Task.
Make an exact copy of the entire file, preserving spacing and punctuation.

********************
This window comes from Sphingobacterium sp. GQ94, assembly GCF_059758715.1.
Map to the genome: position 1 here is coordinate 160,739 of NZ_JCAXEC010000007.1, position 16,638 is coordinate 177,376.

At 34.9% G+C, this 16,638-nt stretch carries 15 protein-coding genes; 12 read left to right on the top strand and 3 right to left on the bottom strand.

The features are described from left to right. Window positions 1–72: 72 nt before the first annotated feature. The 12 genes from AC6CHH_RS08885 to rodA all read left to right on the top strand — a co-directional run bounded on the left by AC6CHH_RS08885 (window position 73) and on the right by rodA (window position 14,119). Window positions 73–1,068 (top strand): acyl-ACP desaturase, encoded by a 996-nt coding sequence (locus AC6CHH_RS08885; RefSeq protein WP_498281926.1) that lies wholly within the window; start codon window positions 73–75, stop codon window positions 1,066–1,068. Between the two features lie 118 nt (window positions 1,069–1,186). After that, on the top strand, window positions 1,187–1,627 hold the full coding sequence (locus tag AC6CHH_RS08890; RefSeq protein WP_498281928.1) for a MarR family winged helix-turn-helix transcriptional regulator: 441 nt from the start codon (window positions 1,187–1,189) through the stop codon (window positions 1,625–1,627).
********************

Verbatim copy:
This window comes from Sphingobacterium sp. GQ94, assembly GCF_059758715.1.
Map to the genome: position 1 here is coordinate 160,739 of NZ_JCAXEC010000007.1, position 16,638 is coordinate 177,376.

At 34.9% G+C, this 16,638-nt stretch carries 15 protein-coding genes; 12 read left to right on the top strand and 3 right to left on the bottom strand.

The features are described from left to right. Window positions 1–72: 72 nt before the first annotated feature. The 12 genes from AC6CHH_RS08885 to rodA all read left to right on the top strand — a co-directional run bounded on the left by AC6CHH_RS08885 (window position 73) and on the right by rodA (window position 14,119). Window positions 73–1,068 (top strand): acyl-ACP desaturase, encoded by a 996-nt coding sequence (locus AC6CHH_RS08885; RefSeq protein WP_498281926.1) that lies wholly within the window; start codon window positions 73–75, stop codon window positions 1,066–1,068. Between the two features lie 118 nt (window positions 1,069–1,186). After that, on the top strand, window positions 1,187–1,627 hold the full coding sequence (locus tag AC6CHH_RS08890; RefSeq protein WP_498281928.1) for a MarR family winged helix-turn-helix transcriptional regulator: 441 nt from the start codon (window positions 1,187–1,189) through the stop codon (window positions 1,625–1,627).